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As a proud owner of the Rampage II Extreme (in my daily driver) I was looking forward to trying out the Rampage III Extreme, especially after a poor cold bug EVGA Classified E760. Anyhow, as some of you are well aware the R3E board temperatures get a little warm when you start to push clocks and voltages–oh come on I know you have put your hand on the stock cooling heatsink. I have been wanting to take a closer look at full board blocks for some time now and the Rampage III Extreme looked to be a good candidate, knowing several water block companies would be producing blocks. Asus was open to the idea and graciously provided us with a test board to beat on. But keep in mind, this is not a motherboard review–the merits of the excellent board are covered at length by nearly every hardware enthusiast site–but a look at water cooling the board and VRM’s and what is available on the market. However, I might throw in some comments about the board throughout the article here. Before moving to the blocks in our testing of the Rampage III Extreme, we just have to have a few shots of the main product here.
Asus must agree that the board temps do favor the warm side, they include a fan module that replaces the heatsink over the NorthBridge to provide a little extra cooling. For us water heads, that little fan module is the anti-christ, but alas, we’re on a mission to find the better alternative to that noisy fan module. Time to end the intro and distractions and get to the line-up.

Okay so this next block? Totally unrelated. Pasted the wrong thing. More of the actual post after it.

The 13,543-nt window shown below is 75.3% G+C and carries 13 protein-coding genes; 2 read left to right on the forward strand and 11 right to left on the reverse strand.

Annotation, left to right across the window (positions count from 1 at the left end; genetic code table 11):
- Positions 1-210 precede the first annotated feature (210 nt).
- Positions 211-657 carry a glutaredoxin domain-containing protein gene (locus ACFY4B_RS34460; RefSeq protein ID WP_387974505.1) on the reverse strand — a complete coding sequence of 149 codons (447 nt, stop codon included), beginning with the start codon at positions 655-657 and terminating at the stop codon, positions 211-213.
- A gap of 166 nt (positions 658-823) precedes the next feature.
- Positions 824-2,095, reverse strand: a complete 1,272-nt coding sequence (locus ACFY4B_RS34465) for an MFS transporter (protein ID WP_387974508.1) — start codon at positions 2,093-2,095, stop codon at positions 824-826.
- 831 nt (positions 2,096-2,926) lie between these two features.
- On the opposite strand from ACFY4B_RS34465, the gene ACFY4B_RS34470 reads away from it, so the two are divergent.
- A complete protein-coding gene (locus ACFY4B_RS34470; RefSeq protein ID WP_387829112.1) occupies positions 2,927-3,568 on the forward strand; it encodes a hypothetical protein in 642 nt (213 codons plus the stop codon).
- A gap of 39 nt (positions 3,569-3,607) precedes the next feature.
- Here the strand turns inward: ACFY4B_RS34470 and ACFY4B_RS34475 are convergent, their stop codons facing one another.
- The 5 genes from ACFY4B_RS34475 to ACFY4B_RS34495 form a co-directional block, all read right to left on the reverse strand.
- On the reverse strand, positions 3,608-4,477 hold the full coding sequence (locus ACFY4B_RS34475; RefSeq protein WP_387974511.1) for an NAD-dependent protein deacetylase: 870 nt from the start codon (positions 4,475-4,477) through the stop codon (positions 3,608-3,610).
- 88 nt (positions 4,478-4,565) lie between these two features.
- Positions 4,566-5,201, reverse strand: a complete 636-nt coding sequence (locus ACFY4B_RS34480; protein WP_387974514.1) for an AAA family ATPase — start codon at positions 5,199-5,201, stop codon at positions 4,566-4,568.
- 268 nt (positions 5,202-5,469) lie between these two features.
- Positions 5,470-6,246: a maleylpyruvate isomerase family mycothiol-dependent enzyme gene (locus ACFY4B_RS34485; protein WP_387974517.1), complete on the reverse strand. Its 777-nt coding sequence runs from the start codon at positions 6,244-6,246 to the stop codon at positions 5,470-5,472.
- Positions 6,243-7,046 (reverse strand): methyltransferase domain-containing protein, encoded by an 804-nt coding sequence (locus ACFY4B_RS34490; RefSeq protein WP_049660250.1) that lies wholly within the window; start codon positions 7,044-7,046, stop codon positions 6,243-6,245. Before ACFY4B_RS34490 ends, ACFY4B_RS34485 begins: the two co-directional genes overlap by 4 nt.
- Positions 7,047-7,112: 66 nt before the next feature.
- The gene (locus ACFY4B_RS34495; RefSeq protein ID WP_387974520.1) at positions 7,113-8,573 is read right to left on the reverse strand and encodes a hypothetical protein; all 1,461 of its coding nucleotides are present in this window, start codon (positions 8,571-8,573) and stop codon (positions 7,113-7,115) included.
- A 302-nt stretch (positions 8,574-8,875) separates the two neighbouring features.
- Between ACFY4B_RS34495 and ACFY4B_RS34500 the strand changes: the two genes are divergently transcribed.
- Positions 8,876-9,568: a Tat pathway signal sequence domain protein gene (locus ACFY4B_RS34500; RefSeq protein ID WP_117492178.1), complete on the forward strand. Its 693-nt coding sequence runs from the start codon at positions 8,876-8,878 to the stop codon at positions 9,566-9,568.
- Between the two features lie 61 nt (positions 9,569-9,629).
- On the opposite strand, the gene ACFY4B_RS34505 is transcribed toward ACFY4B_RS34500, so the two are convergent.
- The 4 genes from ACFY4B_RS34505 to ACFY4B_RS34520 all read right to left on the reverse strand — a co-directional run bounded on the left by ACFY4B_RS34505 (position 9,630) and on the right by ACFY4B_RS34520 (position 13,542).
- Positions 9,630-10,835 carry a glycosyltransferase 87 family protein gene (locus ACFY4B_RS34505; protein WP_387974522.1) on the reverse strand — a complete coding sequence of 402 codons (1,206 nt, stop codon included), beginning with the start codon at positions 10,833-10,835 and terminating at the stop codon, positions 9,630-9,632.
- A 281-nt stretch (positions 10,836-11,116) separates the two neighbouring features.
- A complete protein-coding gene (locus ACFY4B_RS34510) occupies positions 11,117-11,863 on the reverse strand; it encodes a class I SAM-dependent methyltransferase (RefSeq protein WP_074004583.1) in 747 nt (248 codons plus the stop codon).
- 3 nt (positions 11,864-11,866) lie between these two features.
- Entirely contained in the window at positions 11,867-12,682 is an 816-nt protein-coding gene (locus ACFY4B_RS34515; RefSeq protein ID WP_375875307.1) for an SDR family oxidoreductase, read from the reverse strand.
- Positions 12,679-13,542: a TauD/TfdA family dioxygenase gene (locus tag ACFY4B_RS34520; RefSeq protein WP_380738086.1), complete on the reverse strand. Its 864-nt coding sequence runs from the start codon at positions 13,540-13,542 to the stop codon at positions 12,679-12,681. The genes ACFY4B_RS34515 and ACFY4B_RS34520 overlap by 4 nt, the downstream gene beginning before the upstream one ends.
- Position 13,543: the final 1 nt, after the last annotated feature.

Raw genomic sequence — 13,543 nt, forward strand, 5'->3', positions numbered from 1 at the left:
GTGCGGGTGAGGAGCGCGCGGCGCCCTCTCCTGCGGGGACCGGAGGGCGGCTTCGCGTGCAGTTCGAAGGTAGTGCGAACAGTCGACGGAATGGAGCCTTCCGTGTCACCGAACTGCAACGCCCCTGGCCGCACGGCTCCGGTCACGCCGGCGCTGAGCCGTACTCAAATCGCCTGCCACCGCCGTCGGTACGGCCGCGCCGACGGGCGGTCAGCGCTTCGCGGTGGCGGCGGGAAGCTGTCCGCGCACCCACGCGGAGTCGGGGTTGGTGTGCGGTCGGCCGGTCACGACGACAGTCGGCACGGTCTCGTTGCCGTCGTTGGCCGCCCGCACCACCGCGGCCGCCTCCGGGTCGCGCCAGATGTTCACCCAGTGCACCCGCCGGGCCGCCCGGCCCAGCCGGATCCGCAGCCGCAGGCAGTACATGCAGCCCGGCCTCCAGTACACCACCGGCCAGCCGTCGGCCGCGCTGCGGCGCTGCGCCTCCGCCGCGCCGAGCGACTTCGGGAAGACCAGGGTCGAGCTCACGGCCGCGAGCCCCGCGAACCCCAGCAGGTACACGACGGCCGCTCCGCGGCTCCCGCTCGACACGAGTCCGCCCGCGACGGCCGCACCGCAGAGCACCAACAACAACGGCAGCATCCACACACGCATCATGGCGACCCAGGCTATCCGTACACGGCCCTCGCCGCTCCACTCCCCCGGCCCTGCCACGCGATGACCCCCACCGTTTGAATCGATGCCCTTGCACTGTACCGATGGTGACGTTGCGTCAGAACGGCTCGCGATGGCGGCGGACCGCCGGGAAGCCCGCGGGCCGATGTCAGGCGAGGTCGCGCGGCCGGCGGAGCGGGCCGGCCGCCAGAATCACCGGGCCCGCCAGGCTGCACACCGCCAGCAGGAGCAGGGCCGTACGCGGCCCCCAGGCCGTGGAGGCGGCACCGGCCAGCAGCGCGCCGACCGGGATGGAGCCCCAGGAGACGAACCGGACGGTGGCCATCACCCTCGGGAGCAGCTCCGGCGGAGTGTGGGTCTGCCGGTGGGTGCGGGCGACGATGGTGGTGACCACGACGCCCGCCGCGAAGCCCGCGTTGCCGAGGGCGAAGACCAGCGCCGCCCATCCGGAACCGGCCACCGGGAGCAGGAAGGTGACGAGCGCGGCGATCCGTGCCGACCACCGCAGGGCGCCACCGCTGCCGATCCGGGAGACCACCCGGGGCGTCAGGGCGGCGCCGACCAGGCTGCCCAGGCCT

Quite the motley crew and several different design approaches into cooling the board, with heat pipe hybrid to one piece and even two piece with a custom bridge. These design differences mostly impact installation and how many different spots you need to slap a thermal pad more than they do temperature wise.
Before we roll into the first looks I need to pull out the soap box a moment and address the opinions of cooling the board is useless or just for aesthetics… I have a completely different view. To be clear, the stock Asus heat sink showed no problem maintaining stability with the overclock settings we will use in testing, but that heat sink relies on air flow through the case in order to shed the heat. Sure, the heat sink will continue to capture the heat until saturation, but air flow is what moves the heat away from the heat sink and board. Removing the stock heat sink and replacing with a water block is about managing the heat. We spend a tremendous amount of time planning and figuring out how to cool our components with a dedicated cooling system, thermal management if you will which is focused at capturing and removing the heat where we want it. I do not want the heat just radiating in my cases, let my cooling system(s) deal with it. Board blocks are the next logical step after CPU and GPU cooling. Additionally, you also gain the advantage of lowering the operating temperatures of the chips, which will potentially lead to a longer life for your components. Okay, I have spent enough time on the soap box.
Continue reading the article over at Skinnee Labs